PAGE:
In this case, the defendant was operating a business in Alaskan winter weather where temperatures went at least to 26 degrees below zero, where trailers and trucks were left out at night, and where the possibility and indeed the probability of snow and ice forming on the tops of these trucks was one which the defendant was familiar with. It was the practice of the defendant at various places in the operation, such as Anchorage, Seward and Valdez, to regularly clean the tops of the trucks and trailers by removing therefrom ice and snow which had collected. Shovels and brooms were provided for the purpose of cleaning off accumulations of ice and snow, and the truck driver in question in this case stated that he had performed these cleaning operations for defendant in Valdez. He also testified that he looked on the top of his truck in Anchorage to see if there was any ice there because 'he didn't want it to fall off * * *.' If it was proper and necessary to clean ice and snow from the trucks and trailers at the beginning of a trip of some 350 miles, certainly it must be common knowledge with the operators of the freight lines that during that trip which took from 16 to 24 hours and during which the truck was parked over night for a matter of six or ten hours, that ice and snow might accumulate on it during that time. And the testimony of the driver of the truck was that he did not clean any ice and snow off after leaving Anchorage or at Tok Junction one or two hours before the accident and that he does not recall whether or not he looked at that time to see whether there was any ice or snow accumulated on the truck or trailer. Whether or not it was negligence for him to fail to make the necessary observation when he was stopped shortly before the accident would seem to be a question for the trier of fact. Certainly it would appear that if ice and snow were accumulated on the top of a truck that it could reasonably be anticipated that such ice or snow might be dislodged by the truck traveling along the Alaska roads at a rate of speed of approximately 40 miles an hour, and that if it was so dislodged, that it might cause injuries to persons in the immediate vicinity.
In regard to the second premise, above, defendant cites the Restatement of Torts, § 289 comment (b), for the proposition that negligence can only be predicated on a risk of harm which is unreasonable. Again, we agree that this is a correct statement of the law of negligence. Restatement of Torts, supra, § 282 comment (b), § 291, § 292; Prosser on Torts, supra, pp. 222-223. But again we must disagree with the conclusion pressed upon us by counsel for the defendant. There is nothing in the record to show that the satisfactory operation of defendant's trucks would be impaired by the observation of this duty to use due care in the removal of ice which is likely to fall off and injury others. Nor do we think that the likelihood of injury is so remote and so improbable that the imposition of this duty upon the defendant is an undue burden. The truck in question actually stopped twice during the trip. And, as stated above, the testimony of the truck driver showed that he was accustomed to inspecting the top of the truck when it left Anchorage, that he knew of the practice of cleaning off the top of the truck when it left Anchorage, and that he himself had cleaned off these trucks at Valdez. For these reasons, we are not persuaded that the social utility of driving these trucks free of the duty to clean them of ice outweighs the value of protecting those interests which are threatened by such conduct. Therefore, we must conclude that the risk of harm attendant upon the defendant's conduct is an unreasonable risk of harm.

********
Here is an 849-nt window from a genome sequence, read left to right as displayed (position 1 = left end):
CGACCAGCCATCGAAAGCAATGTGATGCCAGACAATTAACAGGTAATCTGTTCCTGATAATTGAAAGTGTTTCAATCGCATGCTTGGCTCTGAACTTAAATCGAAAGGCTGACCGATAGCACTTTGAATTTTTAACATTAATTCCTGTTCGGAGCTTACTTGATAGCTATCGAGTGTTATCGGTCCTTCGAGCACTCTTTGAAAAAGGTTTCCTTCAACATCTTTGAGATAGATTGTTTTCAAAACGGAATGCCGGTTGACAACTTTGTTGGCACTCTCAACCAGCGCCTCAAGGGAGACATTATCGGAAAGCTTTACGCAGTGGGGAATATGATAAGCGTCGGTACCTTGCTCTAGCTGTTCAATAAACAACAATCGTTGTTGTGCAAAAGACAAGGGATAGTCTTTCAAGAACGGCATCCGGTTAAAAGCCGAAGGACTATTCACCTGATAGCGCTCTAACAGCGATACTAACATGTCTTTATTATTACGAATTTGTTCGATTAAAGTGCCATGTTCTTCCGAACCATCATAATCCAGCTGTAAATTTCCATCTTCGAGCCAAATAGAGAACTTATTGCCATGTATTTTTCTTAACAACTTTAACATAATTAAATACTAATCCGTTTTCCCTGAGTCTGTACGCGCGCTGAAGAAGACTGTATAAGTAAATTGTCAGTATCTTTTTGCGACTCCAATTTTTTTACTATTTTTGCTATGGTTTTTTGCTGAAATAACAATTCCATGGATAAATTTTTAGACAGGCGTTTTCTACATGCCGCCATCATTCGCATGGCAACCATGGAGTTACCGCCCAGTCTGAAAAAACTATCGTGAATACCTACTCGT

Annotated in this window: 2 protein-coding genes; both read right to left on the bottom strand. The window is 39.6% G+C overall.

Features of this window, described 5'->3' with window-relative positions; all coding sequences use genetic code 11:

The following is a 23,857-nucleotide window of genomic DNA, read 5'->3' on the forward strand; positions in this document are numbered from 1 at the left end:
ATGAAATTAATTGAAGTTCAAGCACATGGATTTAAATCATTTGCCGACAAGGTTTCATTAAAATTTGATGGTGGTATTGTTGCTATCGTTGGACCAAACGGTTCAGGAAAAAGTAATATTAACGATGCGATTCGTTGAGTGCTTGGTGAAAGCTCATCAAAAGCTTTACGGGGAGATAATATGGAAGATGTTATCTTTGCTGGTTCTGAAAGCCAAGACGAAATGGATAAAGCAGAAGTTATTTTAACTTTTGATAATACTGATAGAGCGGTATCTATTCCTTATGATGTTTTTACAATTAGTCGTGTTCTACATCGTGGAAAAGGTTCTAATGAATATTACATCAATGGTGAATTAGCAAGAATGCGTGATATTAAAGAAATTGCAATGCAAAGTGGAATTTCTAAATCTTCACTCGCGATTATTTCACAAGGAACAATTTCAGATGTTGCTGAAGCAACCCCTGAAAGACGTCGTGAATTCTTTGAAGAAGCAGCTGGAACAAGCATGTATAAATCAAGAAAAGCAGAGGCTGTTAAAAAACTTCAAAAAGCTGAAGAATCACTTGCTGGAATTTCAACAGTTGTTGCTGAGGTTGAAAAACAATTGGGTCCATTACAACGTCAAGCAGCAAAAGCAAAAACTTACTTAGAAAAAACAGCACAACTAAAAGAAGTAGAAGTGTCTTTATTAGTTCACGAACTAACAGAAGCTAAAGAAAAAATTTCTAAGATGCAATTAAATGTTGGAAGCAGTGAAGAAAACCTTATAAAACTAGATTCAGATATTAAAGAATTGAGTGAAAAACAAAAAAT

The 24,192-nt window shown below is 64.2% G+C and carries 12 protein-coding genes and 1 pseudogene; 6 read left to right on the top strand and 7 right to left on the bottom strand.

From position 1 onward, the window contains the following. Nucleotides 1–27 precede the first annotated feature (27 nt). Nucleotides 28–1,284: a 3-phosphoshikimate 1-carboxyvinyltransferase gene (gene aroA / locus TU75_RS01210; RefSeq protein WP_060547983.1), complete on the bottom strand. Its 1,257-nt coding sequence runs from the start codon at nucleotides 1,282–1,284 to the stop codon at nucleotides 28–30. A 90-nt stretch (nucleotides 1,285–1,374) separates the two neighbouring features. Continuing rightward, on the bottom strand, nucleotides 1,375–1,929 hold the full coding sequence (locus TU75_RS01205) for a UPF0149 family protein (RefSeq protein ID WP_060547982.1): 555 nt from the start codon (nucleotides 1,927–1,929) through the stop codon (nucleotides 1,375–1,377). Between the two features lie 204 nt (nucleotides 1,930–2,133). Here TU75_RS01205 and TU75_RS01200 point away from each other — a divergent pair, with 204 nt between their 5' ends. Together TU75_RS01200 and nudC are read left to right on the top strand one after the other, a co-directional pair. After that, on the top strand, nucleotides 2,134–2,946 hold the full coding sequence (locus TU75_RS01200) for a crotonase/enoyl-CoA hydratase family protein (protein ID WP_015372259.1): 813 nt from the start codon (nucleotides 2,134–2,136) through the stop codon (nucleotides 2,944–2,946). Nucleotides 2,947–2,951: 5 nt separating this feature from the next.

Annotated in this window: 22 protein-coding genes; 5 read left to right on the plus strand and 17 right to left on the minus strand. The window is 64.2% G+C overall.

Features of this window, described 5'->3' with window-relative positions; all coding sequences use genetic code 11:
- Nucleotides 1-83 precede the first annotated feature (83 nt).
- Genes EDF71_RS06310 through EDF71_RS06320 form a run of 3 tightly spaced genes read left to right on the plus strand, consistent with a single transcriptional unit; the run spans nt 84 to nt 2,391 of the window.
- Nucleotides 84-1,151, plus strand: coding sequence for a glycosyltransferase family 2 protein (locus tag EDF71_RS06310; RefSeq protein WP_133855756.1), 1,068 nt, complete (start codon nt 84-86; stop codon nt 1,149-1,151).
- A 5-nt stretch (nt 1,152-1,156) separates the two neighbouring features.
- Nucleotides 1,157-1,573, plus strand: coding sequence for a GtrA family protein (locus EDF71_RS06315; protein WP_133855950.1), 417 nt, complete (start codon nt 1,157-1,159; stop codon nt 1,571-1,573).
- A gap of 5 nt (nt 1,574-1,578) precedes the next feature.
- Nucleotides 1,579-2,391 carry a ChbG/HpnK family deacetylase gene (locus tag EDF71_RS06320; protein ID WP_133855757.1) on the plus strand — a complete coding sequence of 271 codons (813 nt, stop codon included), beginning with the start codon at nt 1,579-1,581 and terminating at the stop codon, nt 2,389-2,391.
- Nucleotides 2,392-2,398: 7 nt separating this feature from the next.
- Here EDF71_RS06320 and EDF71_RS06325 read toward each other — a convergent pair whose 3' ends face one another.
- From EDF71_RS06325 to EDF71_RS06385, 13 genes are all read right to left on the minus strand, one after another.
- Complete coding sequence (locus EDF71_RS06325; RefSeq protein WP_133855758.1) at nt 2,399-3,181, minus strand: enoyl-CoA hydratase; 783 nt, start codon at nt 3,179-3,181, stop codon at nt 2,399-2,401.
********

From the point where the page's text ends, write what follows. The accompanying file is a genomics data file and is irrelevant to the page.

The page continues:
Defendant complains that the trial court erred in admitting the testimony of a highway patrol officer that after the accident he had seen trucks of defendant upon the highway with snow and ice on them, that on one such occasion he saw a chunk of ice two feet in diameter and several inches thick fall from a truck of the defendant onto the traveled portion of the road in front of the car in which the officer was driving. While this testimony would not be notice to the defendant of the fact that snow and ice did fall off from the trucks and trailers, nevertheless it would have some probative value upon the issue as to whether it was possible for ice and snow to fall off under those circumstances. We believe it was not error to admit this testimony.
Defendant also complains that it was error to permit the plaintiff to testify concerning a visit he had made to the office of the attorneys for the defendant and in the course of which visit a question was asked him as to what figure he would settle for. However, the start of this conversation was upon cross examination of the plaintiff by the defendant's counsel in which he asked him as to certain statements that he contended that the plaintiff had made to him. On re-direct examination, the plaintiff's counsel asked plaintiff concerning the remainder of the conversation, which included some of the remarks in reference to settlement. The plaintiff testified that no offer was made by either side and that no admission of liability was made by the defendant. Under the circumstances, we see no error in the occurrence.
This court being of the opinion that there was substantial evidence to support the findings and the judgment of the District Court, the judgment is hereby affirmed.